Camila Olarte Parra, Rhian Daniel and myself have just released a pre-print on arXiv (now published in Statistics in Biopharmaceutical Research) in detailing recent work looking at statistical methods targeting so called hypothetical estimands in clinical trials. The ICH E9 addendum on estimands is having a widespread impact on the way clinical trials are planned and analysed. One of the *strategies *described by the addendum for handling so called intercurrent events is the hypothetical strategy. This is where one hypothesizes of a way in which the trial could be modified such that the intercurrent event in question would not take place. For example, in trials where patients may receive a rescue medication, we could conceive of a trial where such medication were not made available. The goal of inference is then what treatment effect we would have seen in such a modified trial.

In the paper, building on work by others (e.g. Lipkovich et al 2020), we show how causal inference concepts and methods can be used to define and estimate hypothetical estimands. Currently estimation of estimands which use the hypothetical strategy is predominantly carried out using missing data methods such as mixed models and multiple imputation. To do so, any outcome measurements available after the intercurrent event being dealt with using the hypothetical strategy are deleted/ignored, and an analysis using these methods is performed, assuming the resulting missing data are missing at random (MAR). We set out to see how estimation of hypothetical estimands would proceed using the language and machinery from causal inference.

In this post I’ll highlight a few of the things the paper covers.

**Equivalence between missing data methods and causal inference methods**

In the paper we show that that application of missing data methods, such as mixed models or multiple imputation, are identical to certain implementations of the G-formula/G-computation approach from the causal inference literature. Similarly, and more obviously, inverse probability of treatment weighted estimators from causal inference are identical to certain inverse probability of missing weighted estimators from the missing data literature. The equivalence of certain implementations of the methods from these two literatures may be helpful for those more familiar with one set or the other. It certainly was for me personally, having been more familiar with missing data methods than causal inference methods. Understanding the equivalences between them I think is also helpful because it enables one to think about the assumptions being used for estimation defined either using causal inference concepts (e.g. potential outcomes and directed acyclic graphs (DAGs)) or in terms of missing data assumptions (like MAR).

**Using data after intercurrent events handled by the hypothetical strategy in the analysis**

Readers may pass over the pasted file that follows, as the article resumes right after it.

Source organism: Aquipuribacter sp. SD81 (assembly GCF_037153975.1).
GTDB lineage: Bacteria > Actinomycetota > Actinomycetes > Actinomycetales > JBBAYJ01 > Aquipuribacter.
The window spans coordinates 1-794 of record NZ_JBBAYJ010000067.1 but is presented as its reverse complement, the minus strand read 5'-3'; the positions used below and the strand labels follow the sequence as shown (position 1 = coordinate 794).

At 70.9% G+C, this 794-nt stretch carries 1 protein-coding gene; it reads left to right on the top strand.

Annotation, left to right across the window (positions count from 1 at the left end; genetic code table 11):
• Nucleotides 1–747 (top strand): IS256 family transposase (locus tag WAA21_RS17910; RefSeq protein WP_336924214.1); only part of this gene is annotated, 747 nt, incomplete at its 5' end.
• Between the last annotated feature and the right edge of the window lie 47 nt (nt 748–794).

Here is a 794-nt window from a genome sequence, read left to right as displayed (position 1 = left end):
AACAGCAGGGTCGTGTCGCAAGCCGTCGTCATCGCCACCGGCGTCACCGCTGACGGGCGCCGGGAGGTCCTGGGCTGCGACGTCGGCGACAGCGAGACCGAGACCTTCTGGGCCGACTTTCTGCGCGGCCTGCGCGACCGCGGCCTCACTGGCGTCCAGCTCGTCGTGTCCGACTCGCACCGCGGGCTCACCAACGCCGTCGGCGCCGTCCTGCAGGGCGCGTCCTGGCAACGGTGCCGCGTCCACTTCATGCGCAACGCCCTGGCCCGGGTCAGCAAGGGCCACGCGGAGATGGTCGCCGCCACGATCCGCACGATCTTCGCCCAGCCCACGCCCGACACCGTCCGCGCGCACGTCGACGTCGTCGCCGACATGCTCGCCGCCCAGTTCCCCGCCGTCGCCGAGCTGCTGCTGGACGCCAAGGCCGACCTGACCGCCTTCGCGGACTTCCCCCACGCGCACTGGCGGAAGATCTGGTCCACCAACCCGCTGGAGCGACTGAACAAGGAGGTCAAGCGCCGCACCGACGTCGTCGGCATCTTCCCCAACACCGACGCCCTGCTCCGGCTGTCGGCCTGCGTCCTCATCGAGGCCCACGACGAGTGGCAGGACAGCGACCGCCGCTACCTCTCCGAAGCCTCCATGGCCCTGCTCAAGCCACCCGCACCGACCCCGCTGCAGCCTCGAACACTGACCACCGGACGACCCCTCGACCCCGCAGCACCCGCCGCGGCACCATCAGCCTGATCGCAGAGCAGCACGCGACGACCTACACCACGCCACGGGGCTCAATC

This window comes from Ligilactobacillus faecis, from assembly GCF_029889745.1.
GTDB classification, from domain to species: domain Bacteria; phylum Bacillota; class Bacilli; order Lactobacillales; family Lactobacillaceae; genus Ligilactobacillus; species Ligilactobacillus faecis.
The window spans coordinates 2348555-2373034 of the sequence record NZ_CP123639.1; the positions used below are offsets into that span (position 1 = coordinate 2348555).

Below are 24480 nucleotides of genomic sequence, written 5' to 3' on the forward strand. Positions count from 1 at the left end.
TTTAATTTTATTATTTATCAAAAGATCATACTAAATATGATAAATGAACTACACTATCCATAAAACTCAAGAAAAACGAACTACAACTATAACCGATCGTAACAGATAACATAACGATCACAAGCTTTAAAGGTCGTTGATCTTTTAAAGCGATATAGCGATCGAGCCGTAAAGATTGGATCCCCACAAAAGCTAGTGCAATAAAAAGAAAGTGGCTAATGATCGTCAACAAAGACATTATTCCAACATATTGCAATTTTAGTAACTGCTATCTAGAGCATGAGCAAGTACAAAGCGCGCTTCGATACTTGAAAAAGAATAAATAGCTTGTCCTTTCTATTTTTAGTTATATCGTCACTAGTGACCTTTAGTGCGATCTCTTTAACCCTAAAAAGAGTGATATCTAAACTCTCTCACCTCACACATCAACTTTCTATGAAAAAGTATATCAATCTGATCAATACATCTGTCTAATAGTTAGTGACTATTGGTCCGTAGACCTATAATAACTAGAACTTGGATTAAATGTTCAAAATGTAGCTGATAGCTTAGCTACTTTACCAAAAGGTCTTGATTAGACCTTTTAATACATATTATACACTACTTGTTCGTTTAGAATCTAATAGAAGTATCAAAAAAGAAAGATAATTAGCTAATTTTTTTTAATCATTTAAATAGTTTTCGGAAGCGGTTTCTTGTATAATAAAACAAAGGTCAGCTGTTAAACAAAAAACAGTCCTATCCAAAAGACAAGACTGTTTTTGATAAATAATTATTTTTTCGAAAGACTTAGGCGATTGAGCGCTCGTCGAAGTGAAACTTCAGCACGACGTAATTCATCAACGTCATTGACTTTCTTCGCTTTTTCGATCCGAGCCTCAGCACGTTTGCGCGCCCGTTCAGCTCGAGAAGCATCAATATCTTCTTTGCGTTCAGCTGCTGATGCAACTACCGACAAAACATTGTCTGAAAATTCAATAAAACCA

For estimating hypothetical estimands currently the standard advice is that you only use outcome data in the analysis from before intercurrent events occur (if the intercurrent event is handled using the hypothetical strategy). We show that in fact data after the intercurrent event can be used in the analysis when using the G-formula approach, provided the modelling accounts for past occurrence of the intercurrent event appropriately. Using outcome data after the occurrence of intercurrent events being handled by the hypothetical strategy offers the potential for more precise estimates, but requires stronger modelling assumptions.

**Understanding MAR using causal diagrams**

We make use of DAGs and single-world intervention graphs to show that if data after the intercurrent event handled using the hypothetical strategy are not measured or are measured but not used in the analysis, the resulting missing hypothetical outcomes are MAR if all common causes of the intercurrent event and final outcome are adjusted for. Crucially, commonly adopted approaches which fit mixed models only to repeated measures of the outcome do not do this. As such, the MAR assumption being assumed in these analyses will not hold if there exist, as typically there does, additional time-varying variables which affect the occurrence of the intercurrent event and also the final outcome.

**Deterministic intercurrent events and extrapolation**

Sometimes the occurrence of the intercurrent event is determined based on clinical criteria. An example is the case of rescue medication, which might be initiated for a patient with diabetes if their diabetes control worsens according to a biomarker such as fasting plasma glucose reaching some specified threshold. If patients in the trial receive rescue strictly if and only if they reach such a threshold, this leads to a violation of the so called positivity assumption. The impact of this is that estimation of the hypothetical estimand is not possible using inverse probability weighted approaches. Approaches such as G-formula, mixed models, or multiple imputation are still feasible, but the validity of their estimates relies on extrapolation beyond the data, since they must predict what would have happened to the patients who received rescue had they not received rescue. Information about these outcomes can only come from patients who did not get rescued, but by definition these patients are different to those who did get rescued, in terms of their fasting plasma glucose levels. Estimation using these methods in such cases is thus more heavily reliant on (untestable) modelling assumptions in a way which is perhaps not fully appreciated.

This work was supported by a UK Medical Research Council grant (MR/T023953/1).